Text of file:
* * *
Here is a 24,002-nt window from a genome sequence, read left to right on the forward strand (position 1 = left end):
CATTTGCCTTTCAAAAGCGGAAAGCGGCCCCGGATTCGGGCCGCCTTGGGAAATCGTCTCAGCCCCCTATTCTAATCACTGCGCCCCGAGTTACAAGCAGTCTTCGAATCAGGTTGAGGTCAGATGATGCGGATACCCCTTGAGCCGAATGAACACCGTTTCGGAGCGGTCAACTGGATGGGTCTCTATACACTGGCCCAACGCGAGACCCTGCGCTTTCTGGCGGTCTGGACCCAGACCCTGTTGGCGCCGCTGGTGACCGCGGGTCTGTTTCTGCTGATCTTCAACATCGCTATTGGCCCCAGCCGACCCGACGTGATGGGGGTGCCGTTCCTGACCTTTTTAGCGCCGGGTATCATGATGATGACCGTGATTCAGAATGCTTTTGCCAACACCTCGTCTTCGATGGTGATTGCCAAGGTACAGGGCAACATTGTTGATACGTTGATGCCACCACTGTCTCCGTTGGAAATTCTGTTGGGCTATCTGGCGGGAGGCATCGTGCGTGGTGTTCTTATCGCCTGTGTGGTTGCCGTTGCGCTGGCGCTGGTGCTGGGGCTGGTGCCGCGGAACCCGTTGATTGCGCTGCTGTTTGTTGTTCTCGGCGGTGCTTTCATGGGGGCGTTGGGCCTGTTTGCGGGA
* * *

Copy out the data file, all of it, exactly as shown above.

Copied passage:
Here is a 24,002-nt window from a genome sequence, read left to right on the forward strand (position 1 = left end):
CATTTGCCTTTCAAAAGCGGAAAGCGGCCCCGGATTCGGGCCGCCTTGGGAAATCGTCTCAGCCCCCTATTCTAATCACTGCGCCCCGAGTTACAAGCAGTCTTCGAATCAGGTTGAGGTCAGATGATGCGGATACCCCTTGAGCCGAATGAACACCGTTTCGGAGCGGTCAACTGGATGGGTCTCTATACACTGGCCCAACGCGAGACCCTGCGCTTTCTGGCGGTCTGGACCCAGACCCTGTTGGCGCCGCTGGTGACCGCGGGTCTGTTTCTGCTGATCTTCAACATCGCTATTGGCCCCAGCCGACCCGACGTGATGGGGGTGCCGTTCCTGACCTTTTTAGCGCCGGGTATCATGATGATGACCGTGATTCAGAATGCTTTTGCCAACACCTCGTCTTCGATGGTGATTGCCAAGGTACAGGGCAACATTGTTGATACGTTGATGCCACCACTGTCTCCGTTGGAAATTCTGTTGGGCTATCTGGCGGGAGGCATCGTGCGTGGTGTTCTTATCGCCTGTGTGGTTGCCGTTGCGCTGGCGCTGGTGCTGGGGCTGGTGCCGCGGAACCCGTTGATTGCGCTGCTGTTTGTTGTTCTCGGCGGTGCTTTCATGGGGGCGTTGGGCCTGTTTGCGGGA